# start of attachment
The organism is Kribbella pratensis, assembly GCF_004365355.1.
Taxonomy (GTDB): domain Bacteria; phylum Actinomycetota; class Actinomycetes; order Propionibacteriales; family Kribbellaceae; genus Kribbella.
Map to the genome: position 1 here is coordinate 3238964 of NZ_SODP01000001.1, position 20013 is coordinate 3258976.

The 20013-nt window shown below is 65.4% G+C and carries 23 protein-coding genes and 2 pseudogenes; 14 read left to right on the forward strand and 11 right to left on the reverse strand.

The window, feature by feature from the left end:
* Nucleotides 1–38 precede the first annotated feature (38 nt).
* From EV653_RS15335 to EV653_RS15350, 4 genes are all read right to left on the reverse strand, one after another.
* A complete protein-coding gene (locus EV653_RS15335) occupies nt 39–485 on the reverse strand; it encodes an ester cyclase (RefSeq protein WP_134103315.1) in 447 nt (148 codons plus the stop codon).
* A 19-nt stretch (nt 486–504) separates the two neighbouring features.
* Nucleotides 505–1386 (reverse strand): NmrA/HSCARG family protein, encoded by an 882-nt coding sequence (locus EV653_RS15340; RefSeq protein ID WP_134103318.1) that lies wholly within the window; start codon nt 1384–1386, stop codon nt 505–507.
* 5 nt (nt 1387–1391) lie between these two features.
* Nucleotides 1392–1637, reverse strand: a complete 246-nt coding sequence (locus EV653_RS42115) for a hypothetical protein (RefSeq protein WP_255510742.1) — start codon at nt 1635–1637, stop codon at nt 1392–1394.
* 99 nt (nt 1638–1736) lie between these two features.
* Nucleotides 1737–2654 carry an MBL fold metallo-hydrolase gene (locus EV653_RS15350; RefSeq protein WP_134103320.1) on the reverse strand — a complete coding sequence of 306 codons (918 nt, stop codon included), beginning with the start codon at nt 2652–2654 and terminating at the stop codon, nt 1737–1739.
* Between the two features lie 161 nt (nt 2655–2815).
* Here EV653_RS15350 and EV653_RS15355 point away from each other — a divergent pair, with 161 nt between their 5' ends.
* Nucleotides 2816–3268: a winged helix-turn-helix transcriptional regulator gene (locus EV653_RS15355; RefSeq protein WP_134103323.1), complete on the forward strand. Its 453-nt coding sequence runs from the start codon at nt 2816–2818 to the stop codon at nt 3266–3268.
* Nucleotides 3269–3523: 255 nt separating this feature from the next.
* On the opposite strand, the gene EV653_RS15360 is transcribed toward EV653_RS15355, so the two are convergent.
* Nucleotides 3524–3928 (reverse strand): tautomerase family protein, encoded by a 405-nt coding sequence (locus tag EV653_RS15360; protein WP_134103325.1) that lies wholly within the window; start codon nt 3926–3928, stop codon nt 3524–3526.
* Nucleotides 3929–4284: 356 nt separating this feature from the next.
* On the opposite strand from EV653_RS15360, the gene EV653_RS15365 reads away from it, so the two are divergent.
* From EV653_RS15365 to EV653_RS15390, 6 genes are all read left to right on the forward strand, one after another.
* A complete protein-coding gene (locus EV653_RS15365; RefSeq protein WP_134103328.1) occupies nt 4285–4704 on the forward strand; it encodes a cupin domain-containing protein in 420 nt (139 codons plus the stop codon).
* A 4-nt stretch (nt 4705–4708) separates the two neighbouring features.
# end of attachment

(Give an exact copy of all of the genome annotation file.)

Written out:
The organism is Kribbella pratensis, assembly GCF_004365355.1.
Taxonomy (GTDB): domain Bacteria; phylum Actinomycetota; class Actinomycetes; order Propionibacteriales; family Kribbellaceae; genus Kribbella.
Map to the genome: position 1 here is coordinate 3238964 of NZ_SODP01000001.1, position 20013 is coordinate 3258976.

The 20013-nt window shown below is 65.4% G+C and carries 23 protein-coding genes and 2 pseudogenes; 14 read left to right on the forward strand and 11 right to left on the reverse strand.

The window, feature by feature from the left end:
* Nucleotides 1–38 precede the first annotated feature (38 nt).
* From EV653_RS15335 to EV653_RS15350, 4 genes are all read right to left on the reverse strand, one after another.
* A complete protein-coding gene (locus EV653_RS15335) occupies nt 39–485 on the reverse strand; it encodes an ester cyclase (RefSeq protein WP_134103315.1) in 447 nt (148 codons plus the stop codon).
* A 19-nt stretch (nt 486–504) separates the two neighbouring features.
* Nucleotides 505–1386 (reverse strand): NmrA/HSCARG family protein, encoded by an 882-nt coding sequence (locus EV653_RS15340; RefSeq protein ID WP_134103318.1) that lies wholly within the window; start codon nt 1384–1386, stop codon nt 505–507.
* 5 nt (nt 1387–1391) lie between these two features.
* Nucleotides 1392–1637, reverse strand: a complete 246-nt coding sequence (locus EV653_RS42115) for a hypothetical protein (RefSeq protein WP_255510742.1) — start codon at nt 1635–1637, stop codon at nt 1392–1394.
* 99 nt (nt 1638–1736) lie between these two features.
* Nucleotides 1737–2654 carry an MBL fold metallo-hydrolase gene (locus EV653_RS15350; RefSeq protein WP_134103320.1) on the reverse strand — a complete coding sequence of 306 codons (918 nt, stop codon included), beginning with the start codon at nt 2652–2654 and terminating at the stop codon, nt 1737–1739.
* Between the two features lie 161 nt (nt 2655–2815).
* Here EV653_RS15350 and EV653_RS15355 point away from each other — a divergent pair, with 161 nt between their 5' ends.
* Nucleotides 2816–3268: a winged helix-turn-helix transcriptional regulator gene (locus EV653_RS15355; RefSeq protein WP_134103323.1), complete on the forward strand. Its 453-nt coding sequence runs from the start codon at nt 2816–2818 to the stop codon at nt 3266–3268.
* Nucleotides 3269–3523: 255 nt separating this feature from the next.
* On the opposite strand, the gene EV653_RS15360 is transcribed toward EV653_RS15355, so the two are convergent.
* Nucleotides 3524–3928 (reverse strand): tautomerase family protein, encoded by a 405-nt coding sequence (locus tag EV653_RS15360; protein WP_134103325.1) that lies wholly within the window; start codon nt 3926–3928, stop codon nt 3524–3526.
* Nucleotides 3929–4284: 356 nt separating this feature from the next.
* On the opposite strand from EV653_RS15360, the gene EV653_RS15365 reads away from it, so the two are divergent.
* From EV653_RS15365 to EV653_RS15390, 6 genes are all read left to right on the forward strand, one after another.
* A complete protein-coding gene (locus EV653_RS15365; RefSeq protein WP_134103328.1) occupies nt 4285–4704 on the forward strand; it encodes a cupin domain-containing protein in 420 nt (139 codons plus the stop codon).
* A 4-nt stretch (nt 4705–4708) separates the two neighbouring features.